Rose Electronics, the leader in KVM (Keyboard, Video, Mouse) switching and distribution solutions announces the release of UltraLink Phase ll a quantum performance leap in the worlds most flexible KVM remote access (IP or dial-up) device.
UltraLink Phase ll is a new operating suite consisting of firmware which runs on any of Roses Pentium based Linux UltraLink platforms (UltraLink, UltraLink Lite or UltraMatrix remote) and a personal browser which runs on any Windows based local computer, including notebooks and some handheld derivatives.
There is a significant and growing market for systems which facilitate secure access (over fixed or dial-up lines, digital or analogue) to the keyboard, video and mouse interfaces of remote computers. The most common usage of these systems is in server support and maintenance. Up to now, deployment has been a little slow because of mouse latency problems - the remote (controlled) mouse cursor image visible on the on the local (controlling) computer has typically shown significant lag behind input mouse movement. In extreme circumstances this could lead to misplaced mouse clicks, with unwanted and potentially problematic results.
UltraLink Phase ll significantly reduces this problem; the use of frame comparison algorithms is a fundamental part of converting VGA to Ethernet, and Rose's engineering team have dramatically improved this aspect of the remote video delivery process. Frame comparison algorithms are normally written in C++, but Roses rewrite leverages the power of the MMX and SSE instruction engine invented by Intel and present on Pentium and AMD processors. MMX and SSE is widely used to speed up video and audio processing on Intel architecture platforms and in the case of video it allows multiple pixels to be processed in parallel. So the improvement in process, and the deliberate alignment with the MMX and SSE hardware inside the Pentium processor on the UltraLink gives near real time performance. The benefit is almost instantaneous mouse response, so that remote servers can be controlled from anywhere with precision and confidence.
At the same time Rose have implemented new proprietary digital filtering and phase detection algorithms, meaning that cleaner images are displayed at the controlling Computer. The new digital filtering algorithms also handle noise rejection (electronic noise is naturally generated during the quantization process), and deals with KVM matrix switching and extension artefacts (effectively shadows from previously displayed pictures), cable degradation and smear. The new phase detection algorithms allow the pixel clock to be aligned precisely with the centre of the pixel, further improving digitizing accuracy and increasing throughput.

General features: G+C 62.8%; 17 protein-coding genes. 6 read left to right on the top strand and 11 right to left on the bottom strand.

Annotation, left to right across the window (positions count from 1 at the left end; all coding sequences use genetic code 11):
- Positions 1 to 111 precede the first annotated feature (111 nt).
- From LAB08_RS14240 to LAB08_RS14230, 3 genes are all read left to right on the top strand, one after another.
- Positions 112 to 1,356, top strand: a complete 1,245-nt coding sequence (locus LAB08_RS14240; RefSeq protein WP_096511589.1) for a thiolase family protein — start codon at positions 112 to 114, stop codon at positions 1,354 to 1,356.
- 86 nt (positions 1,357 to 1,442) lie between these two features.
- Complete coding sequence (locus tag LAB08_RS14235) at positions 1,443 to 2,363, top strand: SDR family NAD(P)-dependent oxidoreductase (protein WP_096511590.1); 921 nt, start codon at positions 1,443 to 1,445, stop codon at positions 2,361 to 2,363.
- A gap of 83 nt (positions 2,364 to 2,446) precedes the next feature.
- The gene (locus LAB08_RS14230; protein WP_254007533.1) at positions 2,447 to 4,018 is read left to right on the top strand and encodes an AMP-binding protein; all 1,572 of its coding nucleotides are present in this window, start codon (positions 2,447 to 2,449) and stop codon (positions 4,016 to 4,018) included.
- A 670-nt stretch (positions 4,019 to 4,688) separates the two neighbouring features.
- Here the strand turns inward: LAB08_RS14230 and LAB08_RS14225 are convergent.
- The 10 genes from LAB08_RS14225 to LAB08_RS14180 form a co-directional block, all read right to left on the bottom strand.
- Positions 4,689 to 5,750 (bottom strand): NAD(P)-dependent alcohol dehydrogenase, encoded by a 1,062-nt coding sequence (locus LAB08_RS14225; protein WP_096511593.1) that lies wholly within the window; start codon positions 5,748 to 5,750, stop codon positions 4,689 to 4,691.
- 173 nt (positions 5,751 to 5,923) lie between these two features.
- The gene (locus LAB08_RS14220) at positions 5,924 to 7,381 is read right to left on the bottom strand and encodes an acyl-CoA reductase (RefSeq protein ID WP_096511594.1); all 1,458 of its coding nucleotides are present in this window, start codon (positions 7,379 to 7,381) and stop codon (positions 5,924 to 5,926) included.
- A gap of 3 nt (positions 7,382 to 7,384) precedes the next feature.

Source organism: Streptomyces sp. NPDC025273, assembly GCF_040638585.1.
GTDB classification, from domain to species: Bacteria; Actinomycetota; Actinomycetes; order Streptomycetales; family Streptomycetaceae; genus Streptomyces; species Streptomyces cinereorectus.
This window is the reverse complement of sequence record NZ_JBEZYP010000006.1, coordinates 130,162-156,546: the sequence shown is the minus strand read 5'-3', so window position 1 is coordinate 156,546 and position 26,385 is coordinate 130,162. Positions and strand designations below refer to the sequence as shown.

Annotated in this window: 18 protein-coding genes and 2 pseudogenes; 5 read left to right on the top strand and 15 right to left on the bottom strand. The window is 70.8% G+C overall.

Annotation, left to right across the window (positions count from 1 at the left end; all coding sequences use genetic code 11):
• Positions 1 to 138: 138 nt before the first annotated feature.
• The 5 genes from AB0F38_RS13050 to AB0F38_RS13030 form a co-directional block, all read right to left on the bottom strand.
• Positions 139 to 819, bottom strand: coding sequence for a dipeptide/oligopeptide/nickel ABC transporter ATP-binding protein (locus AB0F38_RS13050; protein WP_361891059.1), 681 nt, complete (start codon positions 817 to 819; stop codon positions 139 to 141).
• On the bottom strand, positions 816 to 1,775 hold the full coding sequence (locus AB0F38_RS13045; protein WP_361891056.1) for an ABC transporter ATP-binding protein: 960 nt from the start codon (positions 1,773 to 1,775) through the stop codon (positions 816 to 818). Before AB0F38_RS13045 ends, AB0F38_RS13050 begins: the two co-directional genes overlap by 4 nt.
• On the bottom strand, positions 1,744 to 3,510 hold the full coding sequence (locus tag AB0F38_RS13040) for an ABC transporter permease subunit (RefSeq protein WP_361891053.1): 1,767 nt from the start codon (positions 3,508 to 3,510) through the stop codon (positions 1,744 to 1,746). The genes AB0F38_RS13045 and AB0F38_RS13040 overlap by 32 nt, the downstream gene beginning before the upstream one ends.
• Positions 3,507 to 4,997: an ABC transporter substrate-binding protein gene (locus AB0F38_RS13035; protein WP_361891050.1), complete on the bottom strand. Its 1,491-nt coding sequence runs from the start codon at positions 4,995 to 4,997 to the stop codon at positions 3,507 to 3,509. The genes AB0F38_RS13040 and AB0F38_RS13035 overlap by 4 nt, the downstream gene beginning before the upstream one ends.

The UltraLink family of products is considerably more powerful than many of its competitors since it uses an 800MHz Intel x686 architecture in combination with a high speed programmable FPGA (field programmable gate array) and this powerful platform allows UltraLink Phase ll firmware and Viewer to be implemented on even the earliest versions of UltraLink hardware. The proper trade-off of using processor instructions written in C++, MMX instructions, and FPGA hardware produces a powerful product with minimal processor use so there is still plenty of power left for further new features.
When used with Roses UltraMatrix switch system, UltraLink Phase ll allows control of all network devices, including Switches, Hubs and Routers, as well as Telephony equipment, and input power. That means that Rose can now offer a perfect 24/7 hardware support tool offering total access and control of entire racks or Network rooms, irrespective of hardware type or operating platform.
Ease of Installation and Use
UltraLink products are conventionally connected to a 10/100 Mbps Ethernet network. An IP address, administrator and user passwords are assigned using a simple menu generated by UltraLink to a locally attached KVM console.
Users and administrators anywhere can now access any computing device by running the UltraLink remote programme (included with UltraLink Phase ll, or downloadable from any browser).
In addition to the primary digital access interface all UltraLink units except Lite feature a secondary dial up modem port to circumvent the malfunction or unavailability of digital lines.
A scaling feature allows the User to decide upon the size of the Window in which viewing the controlled Computer. There is a direct correlation between the size of the viewing window selected and the amount of network bandwidth required for screen updates, so the User can maximise UltraLink performance during critical operations, but minimise Network overhead during normal function.
Quad screen mode allows four servers to be monitored and displayed at the same time.
For maximum security Administrator and User password-controlled access with Hacker protection is installed. Passwords and keyboard data are encrypted as are data and video streams. When using the modem dial-in feature the administrator has the option of dial-back connection to a pre-configured number, and an originating IP address can also be validated against a User ID.